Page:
Contents: PrefaceA Message to the Student: Why Do We Study Music Theory?Introduction: The Fundamentals of MusicChapter APitch: Notation and IntervalsThe Notation of Pitch;Intervals;Consonant and Dissonant IntervalsChapter BRhythm and MeterDurational Symbols;Pulse, Beat, and Meter;Tempo;Simple and Compound Meters;The Notation of Meter;Metric Accent;Choosing a Meter to Notate a Melody;Asymmetrical Meters;Irregular Divisions of the Beat;Irregular Rhythmic and Metric Relationships;Some Notes on the Correct Notation of RhythmChapter CTonality: Scales and KeysModes and Scales;Key Signatures;Other Modes and Scales;Chapter DThe Rudiments of Harmony I: Triads and Seventh ChordsChords;Triads;Seventh Chords;Chapter EThe Rudiments of Harmony II: Labeling Chords. Musical TextureHarmonic Function, Roman Numerals;Figured Bass;Musical Texture;Chapter FIntroduction to Species CounterpointThe Melodic Line in Species Counterpoint;General Guidelines for Two-part Counterpoint;First Species (1:1);Second Species (2:1);Third Species (4:1);Fourth Species (Syncopated);Part I: Diatonic HarmonyChapter 1The Connection of ChordsHarmonic Progression;Notating, Voicing, and Spacing Chords;Chord Connection: the Principles of Part-writing;Voice-leading Guidelines for the Three Basic Types of Progressions;Melodic Style;Voice Independence;Why All These Rules?Chapter 2The Tonic and Dominant Triads in Root PositionThe Tonic Triad;The Dominant Triad;The I-V-I Progression;Characteristic Soprano-Bass Patterns;The I-V-I Progression as a Form-generating Structure;Pitch PatternsChapter 3Harmonic Function; the Subdominant Triad in Root PositionThe Basic Harmonic Functions;The Subdominant Triad;Voice-Leading Guidelines;Characteristic Soprano-Bass Patterns;A Model to Elaborate the Fundamental Progression;Pitch PatternsChapter 4Triads in First InversionThe Triad in First Inversion: Uses and Function;The Neighbor V6;Elaborating the I-V-I Progression;Voice-Leading Guidelines;Characteristic Soprano-Bass Patterns;Elaborating the I-V-I Progression;Pitch PatternsChapter 5The Supertonic: Melody HarmonizationThe Supertonic in Root Position;The Supertonic in First Inversion;Characteristic Soprano-Bass Patterns;Elaborating the I-V-I Progression;Harmonizing a Melody;Pitch PatternsChapter 6Nonchord TonesThe Passing Tone;The Neighbor Note;The Anticipation;Incomplete Neighbors;Voice-Leading Guidelines;Suspensions;Pedal PointChapter 76/4 ChordsConsonant 6/4 Chords: The Arpeggiated 6/4;Dissonant 6/4 Chords;The Neighbor 6/4;The Passing 6/4;The Cadential 6/4;Voice-Leading Guidelines;Characteristic Soprano-Bass Patterns;Elaborating the I-V-I Progression;Pitch PatternsChapter 8The Dominant Seventh and Its InversionsV7 in root position;Inversions of the Dominant Seventh;Characteristic Soprano-Bass Patterns;Elaborating the I-V-I Progression;Pitch PatternsChapter 9The Leading-Tone TriadDoubling and Voice Leading;The Passing viio6;viio6 as a Dominant Substitute; The Leading-Tone Cadence;Voice-Leading Guidelines;Characteristic Soprano-Bass Patterns;Elaborating the I-V-I Progression;Pitch PatternsChapter 10CadencesAuthentic Cadences;The Half Cadence;The Plagal Cadence;The Deceptive Cadence;Cadences: Summary and Voice Leading;Pitch PatternsChapter 11Melodic Organization I: Phrase StructureMotive;Phrase;Period Structure;Form Diagrams;More on Period Structure;Phrase GroupChapter 12Melodic Organization II: Thematic Development; Phrase Extension;Melodic Developmental Techniques;Phrase ExtensionChapter 13Harmonic Rhythm; Metric ReductionHarmonic Rhythm;Metric Reduction;Metric Reduction and Performance;Compound Melody;Writing Your Own Progresisons;Chapter 14The Mediant, Submediant, and Subtonic TriadsThe Mediant and Submediant Triads as Prolongations of the Tonic;Other Uses of the Mediant and Submediant;Voice-Leading Guidelines;The Subtonic;Characteristic Soprano-Bass Patterns;Elaborating the I-V-I Progression;Harmonizing a Melody with Keyboard Figuration;Pitch PatternsChapter 15Other Diatonic Seventh ChordsGeneral Doubling and Voice-Leading Guidelines;The Leading-Tone Sevenths;The Half-Diminished Seventh;The Fully-Diminished Seventh;The Supertonic Seventh;The Subdominant Seventh;Characteristic Soprano-Bass Patterns;Elaborating the I-V-I Progression;Pitch PatternsChapter 16Harmonic SequencesThe Descending Circle-of-5ths Sequence;The Ascending Circle-of-5ths Sequence;Sequences by Descending 3rds;Sequences by Descending and Ascending Steps;A Summary of Harmonic Sequences: Elaborating the I-V-I Progression;Pitch PatternsPart II: Chromatic Harmony and Form Chapter 17Secondary Dominants IChromatic Harmony;Tonicization: Secondary Dominants;Spelling Secondary Dominants;V7 of V;Voice-Leading Guidelines;V7 of IV (iv);Characteristic Soprano-Bass Patterns;Elaborating the I-V-I Progression;Pitch PatternsChapter 18Secondary Dominants IIV7 of ii;V7 of vi (VI);V7 of iii (III);V7 of VII;Characteristic Soprano-Bass Patterns;Elaborating the I-V-I Progression;Deceptive Resolutions of Secondary Dominants;Sequences with Secondary Dominants;Secondary Key Areas;Pitch PatternsChapter 19Secondary Leading-Tone ChordsSecondary Leading-tone Seventh Chords;Secondary viio7 Chords in Inversion;The viio7 Over a Pedal Point;Elaborating the I-V-I Progression;A Chromatic Harmonization of a Diatonic Tune: Bach, Chorale 21;Secondary Functions in Context: Two Songs by MozartPitch PatternsChapter 20Modulation to Closely-Related KeysKey Relationships: Closely-Related Keys;Diatonic Pivot-Chord Modulation;Modulation to V;Modulation to the Relative Major and Minor Keys;Writing Pivot Chord Modulations;Chromatic Modulation: Chromatic Pivot Chords;Writing Chromatic Modulations;Modulation and Phrase Structure: Sequential and Phrase Modulation; Modulating Periods;Harmonizing Modulating Melodies;Pitch PatternsChapter 21Small Forms: Binary and Ternary; Variation FormsThe Binary Principle;Binary Tonal Types;Binary Formal Designs;The Ternary Principle;Variation Forms;Continuous Variations;Sectional VariationsChapter 22Contrapuntal GenresThe Two-Voice Invention;Bach: Invention no. 3, in DM;The Fugue;Bach: Fugue no. 2 in Cm from The Well-Tempered Clavier, I;Some Additional Fugal Techniques;The FugatoChapter 23Modal MixtureBorrowing Chords from the Minor Mode in a Major Key;Borrowing Chords from the Major Mode in a Minor Key; Change of mode;Characteristic Soprano-Bass Patterns and Elaborations of the I-V-I Progression;Pitch PatternsChapter 24The Neapolitan ChordThe Neapolitan Sixth;Tonicization of the Neapolitan;The Neapolitan in Root Position;Tritone Substitution: The Neapolitan as a Substitute for V7;Pitch PatternsChapter 25Augmented Sixth ChordsGeneral Features and Types of +6 Chords;The Italian +6;The German +6;The French +6;Other Types of +6 Chords;Summary;Tonal Relationship Between the Neapolitan and the +6 Chords;Pitch PatternsChapter 26Chromatic Modulatory Techniques: Modulation to Distantly-Related Keys I;Chromatic Pivot Chords;Writing Chromatic Pivot Chord Modulations;Modulation by Enharmonic Reinterpretation of the Gr +6;Writing Modulations with +6 Chords;Modulation by enharmonic reinterpretation of viio7;Writing Modulation with viio7 Chords;Pitch PatternsChapter 27Modulation to Distantly-Related Keys II; Linear Chromaticism IChromatic Third Relationships;Triads Related by Chromatic Third;Keys related by Chromatic Third: Common Tone Modulation;Linear Chromaticism I: Linear Chromatic Chords;Altered triads;Augmented Sixth Chords with Dominant and Embellishing; Functions;The Common-Tone Diminished Seventh Chord;Pitch PatternsChapter 28Introduction to Large FormsSonata Form;Mozart, Piano Sonata in CM, K. 309, I (Anthology, no. 25);Guided Studies of Sonata Form;The Rondo;A Five-Part Rondo: Haydn, Piano Sonata in DM, Hob. XVI:37, III (Anthology, no. 21);Guided Studies of Rondo FormsChapter 29Expanding Functional Tonality: Extended Tertian Chords; Linear Chromaticism II;Expanding Chordal Sonorities: Extended Tertian Chords;Linear Chromaticism II: Linear Expansions of Tonality;Appoggiatura Chords;Chromatic Sequences Revisited;Nonsequential Linear Processes;Pitch PatternsChapter 30The German Romantic Lied: Chromatic Harmony in ContextThe German Romantic Lied;Analysis 1: Schubert, Erlkonig;Analysis 2: Schumann, "Widmung";Modulation by Enharmonic Reinterpretation of V+;Analysis 3: Wolf, "Das Verlassene Magdlein";Pitch PatternsChapter 31Toward (and Beyond) the Limits of Functional TonalityTonal Ambiguity and Implied Tonality;Equal Divisions of the Octave;Parsimonious Voice Leading: The PLR Model;Beyond the Confines of Functional Tonality;Pitch PatternsAppendixTransposing InstrumentsSubject IndexMusical Example Index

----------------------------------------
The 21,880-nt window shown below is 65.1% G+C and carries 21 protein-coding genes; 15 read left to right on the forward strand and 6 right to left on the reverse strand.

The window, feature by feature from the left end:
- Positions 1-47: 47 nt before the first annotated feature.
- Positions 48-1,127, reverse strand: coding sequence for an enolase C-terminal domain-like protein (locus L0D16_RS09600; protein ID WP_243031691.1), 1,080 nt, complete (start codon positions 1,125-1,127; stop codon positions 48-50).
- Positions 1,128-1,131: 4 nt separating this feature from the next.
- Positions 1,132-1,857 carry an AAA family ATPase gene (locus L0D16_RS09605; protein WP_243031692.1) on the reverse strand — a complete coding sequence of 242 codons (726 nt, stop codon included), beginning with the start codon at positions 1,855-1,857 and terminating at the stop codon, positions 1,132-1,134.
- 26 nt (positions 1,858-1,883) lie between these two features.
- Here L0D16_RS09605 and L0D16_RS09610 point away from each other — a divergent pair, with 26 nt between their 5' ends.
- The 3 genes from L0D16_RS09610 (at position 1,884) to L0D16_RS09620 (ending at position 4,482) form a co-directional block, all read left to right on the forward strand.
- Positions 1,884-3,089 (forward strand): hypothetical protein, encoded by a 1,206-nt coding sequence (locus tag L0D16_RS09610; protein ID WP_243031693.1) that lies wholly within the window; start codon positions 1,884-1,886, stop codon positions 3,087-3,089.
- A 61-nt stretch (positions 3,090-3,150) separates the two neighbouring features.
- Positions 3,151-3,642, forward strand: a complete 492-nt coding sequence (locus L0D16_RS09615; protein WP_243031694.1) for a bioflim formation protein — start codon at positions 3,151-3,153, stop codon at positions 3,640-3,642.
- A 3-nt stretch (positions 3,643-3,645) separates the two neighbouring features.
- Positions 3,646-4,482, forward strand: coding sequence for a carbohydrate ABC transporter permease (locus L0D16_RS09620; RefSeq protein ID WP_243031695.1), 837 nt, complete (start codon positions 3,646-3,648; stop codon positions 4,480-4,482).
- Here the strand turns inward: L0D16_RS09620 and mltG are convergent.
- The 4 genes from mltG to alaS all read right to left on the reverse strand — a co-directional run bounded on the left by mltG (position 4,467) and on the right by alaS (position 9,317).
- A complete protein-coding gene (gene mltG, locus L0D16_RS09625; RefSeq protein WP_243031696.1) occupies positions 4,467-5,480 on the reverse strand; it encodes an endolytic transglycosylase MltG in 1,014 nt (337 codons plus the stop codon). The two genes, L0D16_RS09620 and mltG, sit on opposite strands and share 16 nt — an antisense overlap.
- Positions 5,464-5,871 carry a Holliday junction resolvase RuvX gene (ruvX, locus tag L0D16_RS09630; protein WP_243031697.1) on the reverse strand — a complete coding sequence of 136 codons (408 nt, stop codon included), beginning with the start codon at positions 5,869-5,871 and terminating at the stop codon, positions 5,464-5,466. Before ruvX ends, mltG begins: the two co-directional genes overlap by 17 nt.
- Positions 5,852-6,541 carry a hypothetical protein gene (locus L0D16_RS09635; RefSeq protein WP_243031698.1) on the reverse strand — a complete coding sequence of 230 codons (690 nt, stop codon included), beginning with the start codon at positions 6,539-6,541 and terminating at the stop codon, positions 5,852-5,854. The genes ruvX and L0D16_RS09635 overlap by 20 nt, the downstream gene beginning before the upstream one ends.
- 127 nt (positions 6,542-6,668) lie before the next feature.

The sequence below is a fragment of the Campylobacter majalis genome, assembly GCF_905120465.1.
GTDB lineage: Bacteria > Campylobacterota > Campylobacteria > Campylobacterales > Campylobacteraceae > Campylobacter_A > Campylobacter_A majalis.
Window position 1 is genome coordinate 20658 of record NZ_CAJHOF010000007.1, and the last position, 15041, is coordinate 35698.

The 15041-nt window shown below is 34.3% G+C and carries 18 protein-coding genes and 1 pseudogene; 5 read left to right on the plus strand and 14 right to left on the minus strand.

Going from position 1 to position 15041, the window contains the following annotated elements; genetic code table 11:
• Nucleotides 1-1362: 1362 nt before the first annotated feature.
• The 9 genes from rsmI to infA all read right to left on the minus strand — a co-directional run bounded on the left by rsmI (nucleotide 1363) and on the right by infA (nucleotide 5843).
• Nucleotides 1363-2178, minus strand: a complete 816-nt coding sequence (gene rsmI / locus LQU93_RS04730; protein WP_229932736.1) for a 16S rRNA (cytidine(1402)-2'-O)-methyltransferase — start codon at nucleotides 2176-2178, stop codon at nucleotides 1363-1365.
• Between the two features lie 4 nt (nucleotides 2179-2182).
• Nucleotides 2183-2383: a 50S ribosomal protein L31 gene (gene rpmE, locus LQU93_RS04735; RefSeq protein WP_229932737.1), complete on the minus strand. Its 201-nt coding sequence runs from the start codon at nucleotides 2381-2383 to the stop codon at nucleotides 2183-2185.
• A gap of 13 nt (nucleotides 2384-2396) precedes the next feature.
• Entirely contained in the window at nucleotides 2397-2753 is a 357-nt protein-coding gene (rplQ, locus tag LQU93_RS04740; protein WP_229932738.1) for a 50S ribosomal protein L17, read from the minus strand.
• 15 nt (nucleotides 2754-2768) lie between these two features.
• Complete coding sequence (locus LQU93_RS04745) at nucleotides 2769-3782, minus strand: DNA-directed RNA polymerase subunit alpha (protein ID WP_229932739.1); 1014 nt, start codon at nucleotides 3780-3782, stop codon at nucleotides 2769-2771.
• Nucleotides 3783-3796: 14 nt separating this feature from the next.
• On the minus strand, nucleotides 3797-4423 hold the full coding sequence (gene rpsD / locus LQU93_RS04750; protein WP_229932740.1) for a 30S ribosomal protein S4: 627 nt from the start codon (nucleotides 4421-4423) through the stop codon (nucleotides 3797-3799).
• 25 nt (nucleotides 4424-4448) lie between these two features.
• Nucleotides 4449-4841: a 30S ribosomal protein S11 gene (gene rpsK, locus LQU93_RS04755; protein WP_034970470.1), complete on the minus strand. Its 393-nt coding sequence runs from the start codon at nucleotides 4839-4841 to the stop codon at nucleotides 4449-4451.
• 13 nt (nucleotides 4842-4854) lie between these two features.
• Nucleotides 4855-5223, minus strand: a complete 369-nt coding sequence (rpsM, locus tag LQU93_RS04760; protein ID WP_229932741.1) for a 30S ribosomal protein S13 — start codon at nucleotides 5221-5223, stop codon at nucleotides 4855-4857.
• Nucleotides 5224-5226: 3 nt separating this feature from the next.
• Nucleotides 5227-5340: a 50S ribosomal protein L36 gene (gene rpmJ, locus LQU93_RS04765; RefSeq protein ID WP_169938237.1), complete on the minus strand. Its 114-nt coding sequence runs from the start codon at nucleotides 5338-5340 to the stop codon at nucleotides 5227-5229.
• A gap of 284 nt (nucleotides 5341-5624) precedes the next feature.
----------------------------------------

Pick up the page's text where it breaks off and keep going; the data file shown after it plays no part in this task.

Responsibility: Miguel A. Roig-Francolí.